As standardized exam scores increasingly define success for students, teachers and schools, parents worry about the dangers of “teaching to the test”—and of their children being judged by tests with low or unknown validity. We want our children to perform well on tests, of course, yet only if they measure something that students, patients and teachers believe really matter. We also want the education system to inspire students develop into well-rounded people, not just skilled exam-takers.
In health care there is a similar danger of focusing on improving our “test scores” at the expense of real improvement in patient safety—and in this case, the exams have serious flaws. The federal government uses a composite measure of patient safety to help determine whether hospitals are penalized under two programs. One of those programs, the Hospital-Acquired Conditions Program, in December reduced Medicare reimbursements by 1 percent for 721 hospitals for their rates of preventable harms, such as serious blood clots, pressure ulcers, and accidental punctures and lacerations.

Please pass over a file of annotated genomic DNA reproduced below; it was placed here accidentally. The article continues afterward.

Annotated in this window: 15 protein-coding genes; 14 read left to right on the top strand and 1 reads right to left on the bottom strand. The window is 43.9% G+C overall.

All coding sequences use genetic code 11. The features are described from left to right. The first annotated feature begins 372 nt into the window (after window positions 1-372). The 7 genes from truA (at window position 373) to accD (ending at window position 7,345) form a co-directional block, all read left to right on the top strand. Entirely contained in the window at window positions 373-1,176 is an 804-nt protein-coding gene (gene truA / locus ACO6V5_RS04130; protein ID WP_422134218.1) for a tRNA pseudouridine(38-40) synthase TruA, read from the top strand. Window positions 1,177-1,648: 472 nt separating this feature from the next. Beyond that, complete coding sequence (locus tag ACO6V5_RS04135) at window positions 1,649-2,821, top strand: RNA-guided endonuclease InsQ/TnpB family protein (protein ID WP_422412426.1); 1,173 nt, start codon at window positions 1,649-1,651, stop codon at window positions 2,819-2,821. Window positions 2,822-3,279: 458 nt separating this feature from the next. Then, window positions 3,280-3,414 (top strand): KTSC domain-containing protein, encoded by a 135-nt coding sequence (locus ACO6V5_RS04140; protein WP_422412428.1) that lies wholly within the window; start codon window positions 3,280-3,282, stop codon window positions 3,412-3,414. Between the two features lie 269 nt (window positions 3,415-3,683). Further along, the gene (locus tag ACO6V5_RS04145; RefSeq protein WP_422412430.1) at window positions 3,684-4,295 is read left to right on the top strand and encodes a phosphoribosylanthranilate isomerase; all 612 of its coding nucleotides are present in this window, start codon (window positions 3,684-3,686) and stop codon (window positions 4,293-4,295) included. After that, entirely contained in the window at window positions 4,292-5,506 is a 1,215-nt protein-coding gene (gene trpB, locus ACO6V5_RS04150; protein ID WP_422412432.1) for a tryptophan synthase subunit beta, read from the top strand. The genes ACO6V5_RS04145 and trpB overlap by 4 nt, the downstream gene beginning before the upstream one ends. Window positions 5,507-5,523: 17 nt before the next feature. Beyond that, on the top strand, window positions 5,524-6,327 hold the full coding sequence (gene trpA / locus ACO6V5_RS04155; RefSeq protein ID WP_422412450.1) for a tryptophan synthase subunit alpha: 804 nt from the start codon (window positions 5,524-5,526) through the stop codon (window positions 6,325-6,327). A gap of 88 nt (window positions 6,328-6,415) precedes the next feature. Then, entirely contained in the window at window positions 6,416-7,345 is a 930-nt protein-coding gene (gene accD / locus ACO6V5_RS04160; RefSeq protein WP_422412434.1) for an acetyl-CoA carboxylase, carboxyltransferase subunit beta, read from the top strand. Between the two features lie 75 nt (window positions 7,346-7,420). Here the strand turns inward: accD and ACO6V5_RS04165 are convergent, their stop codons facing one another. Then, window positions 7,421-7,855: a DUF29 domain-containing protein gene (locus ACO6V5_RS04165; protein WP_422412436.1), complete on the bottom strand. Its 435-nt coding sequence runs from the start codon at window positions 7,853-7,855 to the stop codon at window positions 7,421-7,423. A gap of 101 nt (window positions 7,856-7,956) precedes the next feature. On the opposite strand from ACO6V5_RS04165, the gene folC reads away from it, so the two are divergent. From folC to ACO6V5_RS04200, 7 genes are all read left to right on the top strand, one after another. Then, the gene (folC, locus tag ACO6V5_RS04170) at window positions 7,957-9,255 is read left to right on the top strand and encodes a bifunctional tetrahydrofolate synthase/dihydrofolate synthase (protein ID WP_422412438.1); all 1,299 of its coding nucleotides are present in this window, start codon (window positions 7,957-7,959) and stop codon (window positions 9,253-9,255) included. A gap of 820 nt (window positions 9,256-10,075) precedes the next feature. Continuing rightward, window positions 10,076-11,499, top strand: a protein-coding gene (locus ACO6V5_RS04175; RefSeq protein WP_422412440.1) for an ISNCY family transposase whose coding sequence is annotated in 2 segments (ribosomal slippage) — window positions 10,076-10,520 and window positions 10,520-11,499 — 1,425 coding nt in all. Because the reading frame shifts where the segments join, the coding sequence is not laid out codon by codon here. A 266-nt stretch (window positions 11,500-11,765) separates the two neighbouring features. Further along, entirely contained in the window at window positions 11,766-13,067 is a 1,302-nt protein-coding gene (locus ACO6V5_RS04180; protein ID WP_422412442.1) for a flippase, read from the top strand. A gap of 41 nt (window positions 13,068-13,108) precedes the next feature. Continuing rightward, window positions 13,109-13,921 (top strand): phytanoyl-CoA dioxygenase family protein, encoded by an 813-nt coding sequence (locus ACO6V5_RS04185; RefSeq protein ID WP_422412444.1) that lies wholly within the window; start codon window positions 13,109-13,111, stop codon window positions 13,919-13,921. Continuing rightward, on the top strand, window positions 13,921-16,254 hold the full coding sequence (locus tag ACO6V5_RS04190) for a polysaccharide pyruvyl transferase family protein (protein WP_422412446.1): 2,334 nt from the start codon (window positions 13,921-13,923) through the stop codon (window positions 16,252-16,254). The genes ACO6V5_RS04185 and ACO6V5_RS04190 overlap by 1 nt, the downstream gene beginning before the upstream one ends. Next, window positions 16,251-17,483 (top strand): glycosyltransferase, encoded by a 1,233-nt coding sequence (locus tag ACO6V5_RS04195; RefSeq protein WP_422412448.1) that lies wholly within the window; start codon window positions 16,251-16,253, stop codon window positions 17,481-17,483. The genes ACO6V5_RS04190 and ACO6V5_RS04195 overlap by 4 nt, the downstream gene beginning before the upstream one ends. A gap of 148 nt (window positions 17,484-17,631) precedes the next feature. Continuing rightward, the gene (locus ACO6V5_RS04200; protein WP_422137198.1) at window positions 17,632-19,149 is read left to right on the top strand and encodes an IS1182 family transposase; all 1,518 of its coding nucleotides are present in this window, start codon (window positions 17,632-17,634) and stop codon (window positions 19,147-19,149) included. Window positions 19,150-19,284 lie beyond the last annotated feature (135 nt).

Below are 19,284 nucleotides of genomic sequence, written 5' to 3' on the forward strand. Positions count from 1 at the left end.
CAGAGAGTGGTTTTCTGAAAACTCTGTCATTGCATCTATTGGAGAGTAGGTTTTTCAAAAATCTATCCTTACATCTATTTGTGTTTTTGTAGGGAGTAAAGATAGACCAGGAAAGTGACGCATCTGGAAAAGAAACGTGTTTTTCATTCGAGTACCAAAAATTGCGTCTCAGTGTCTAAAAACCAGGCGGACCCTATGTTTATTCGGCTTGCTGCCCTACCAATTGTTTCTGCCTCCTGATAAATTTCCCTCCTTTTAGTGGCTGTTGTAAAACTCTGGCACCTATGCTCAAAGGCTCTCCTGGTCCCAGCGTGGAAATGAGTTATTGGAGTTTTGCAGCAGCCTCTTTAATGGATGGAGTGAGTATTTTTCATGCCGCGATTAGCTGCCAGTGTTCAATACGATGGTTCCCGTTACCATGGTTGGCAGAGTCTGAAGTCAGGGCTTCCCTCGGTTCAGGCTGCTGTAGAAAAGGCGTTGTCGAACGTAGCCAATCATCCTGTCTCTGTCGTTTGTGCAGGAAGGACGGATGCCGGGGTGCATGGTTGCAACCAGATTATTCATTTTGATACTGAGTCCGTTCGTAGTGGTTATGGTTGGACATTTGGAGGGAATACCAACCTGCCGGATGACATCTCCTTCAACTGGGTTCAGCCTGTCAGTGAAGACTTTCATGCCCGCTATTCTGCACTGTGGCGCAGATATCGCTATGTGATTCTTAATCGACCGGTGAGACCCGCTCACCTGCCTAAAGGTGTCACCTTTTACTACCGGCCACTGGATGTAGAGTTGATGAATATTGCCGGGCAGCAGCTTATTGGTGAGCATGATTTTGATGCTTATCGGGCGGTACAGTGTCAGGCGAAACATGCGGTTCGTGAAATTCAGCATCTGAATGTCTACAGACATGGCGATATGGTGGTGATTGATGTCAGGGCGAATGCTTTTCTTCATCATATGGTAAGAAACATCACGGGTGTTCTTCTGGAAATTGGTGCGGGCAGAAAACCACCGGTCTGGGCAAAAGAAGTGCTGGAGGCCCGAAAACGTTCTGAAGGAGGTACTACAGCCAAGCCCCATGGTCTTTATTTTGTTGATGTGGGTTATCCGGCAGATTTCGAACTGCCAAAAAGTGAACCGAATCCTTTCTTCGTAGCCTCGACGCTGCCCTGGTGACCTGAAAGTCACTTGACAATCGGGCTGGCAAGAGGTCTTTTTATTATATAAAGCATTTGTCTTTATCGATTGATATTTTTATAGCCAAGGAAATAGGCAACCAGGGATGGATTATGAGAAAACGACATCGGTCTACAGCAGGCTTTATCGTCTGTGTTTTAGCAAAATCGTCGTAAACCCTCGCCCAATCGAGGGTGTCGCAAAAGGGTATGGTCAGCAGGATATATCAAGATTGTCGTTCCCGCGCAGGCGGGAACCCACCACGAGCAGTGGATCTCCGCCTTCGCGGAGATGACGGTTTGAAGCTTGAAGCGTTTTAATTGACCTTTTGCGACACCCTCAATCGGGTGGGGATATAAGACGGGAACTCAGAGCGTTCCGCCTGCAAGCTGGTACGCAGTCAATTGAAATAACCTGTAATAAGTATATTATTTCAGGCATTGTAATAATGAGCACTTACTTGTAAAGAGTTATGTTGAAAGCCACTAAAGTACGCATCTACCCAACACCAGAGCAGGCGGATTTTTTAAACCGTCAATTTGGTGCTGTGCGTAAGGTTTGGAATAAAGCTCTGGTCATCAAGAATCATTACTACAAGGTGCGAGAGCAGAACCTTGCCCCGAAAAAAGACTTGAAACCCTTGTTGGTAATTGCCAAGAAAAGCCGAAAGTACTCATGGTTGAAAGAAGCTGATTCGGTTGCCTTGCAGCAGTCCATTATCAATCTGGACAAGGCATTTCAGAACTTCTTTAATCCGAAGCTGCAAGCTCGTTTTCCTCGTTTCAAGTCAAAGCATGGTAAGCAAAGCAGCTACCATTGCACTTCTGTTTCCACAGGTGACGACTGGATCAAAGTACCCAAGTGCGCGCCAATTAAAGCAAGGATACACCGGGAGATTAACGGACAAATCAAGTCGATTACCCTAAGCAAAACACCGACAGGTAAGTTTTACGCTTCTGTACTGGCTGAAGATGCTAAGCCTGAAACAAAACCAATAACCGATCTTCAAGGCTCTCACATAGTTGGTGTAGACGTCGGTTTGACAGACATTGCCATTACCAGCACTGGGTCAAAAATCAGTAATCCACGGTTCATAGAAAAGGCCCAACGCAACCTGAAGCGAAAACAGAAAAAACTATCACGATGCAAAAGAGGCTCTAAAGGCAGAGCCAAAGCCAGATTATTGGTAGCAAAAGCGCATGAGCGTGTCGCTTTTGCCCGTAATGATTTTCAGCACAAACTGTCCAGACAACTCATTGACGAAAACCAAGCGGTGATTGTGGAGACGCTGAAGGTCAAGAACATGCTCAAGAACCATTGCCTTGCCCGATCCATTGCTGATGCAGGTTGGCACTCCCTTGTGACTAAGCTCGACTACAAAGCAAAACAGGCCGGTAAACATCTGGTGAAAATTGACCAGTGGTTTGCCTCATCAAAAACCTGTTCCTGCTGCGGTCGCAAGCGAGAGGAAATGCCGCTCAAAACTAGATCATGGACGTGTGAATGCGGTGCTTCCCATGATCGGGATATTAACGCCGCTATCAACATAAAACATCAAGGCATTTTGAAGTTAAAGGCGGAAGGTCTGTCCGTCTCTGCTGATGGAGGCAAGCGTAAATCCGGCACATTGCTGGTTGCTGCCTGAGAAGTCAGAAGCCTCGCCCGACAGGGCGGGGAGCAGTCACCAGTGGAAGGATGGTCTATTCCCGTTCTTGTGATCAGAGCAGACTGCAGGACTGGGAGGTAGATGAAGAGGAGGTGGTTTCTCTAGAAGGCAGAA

Serves them right, you might think. These hospitals are unnecessarily harming patients. That might be true if the test of their patient safety performance was scientifically sound. However, these programs have a serious methodological flaw: Many of their component measures are not based on reviews of the clinical record, but are rather derived from billing information, which produces a high rate of false positives. Indeed, for some of these measures, more than half of the incidents identified as preventable harm turn out to be false, once we review the clinical documentation. There can be many reasons for this. For instance, a patient may have had a pressure ulcer before admission that was not documented. Or a clot in a small vein might be mistakenly coded as a more serious clot known as a deep vein thrombosis. Continue reading “Health Care Shouldn’t Judge Itself by Flawed Tests” »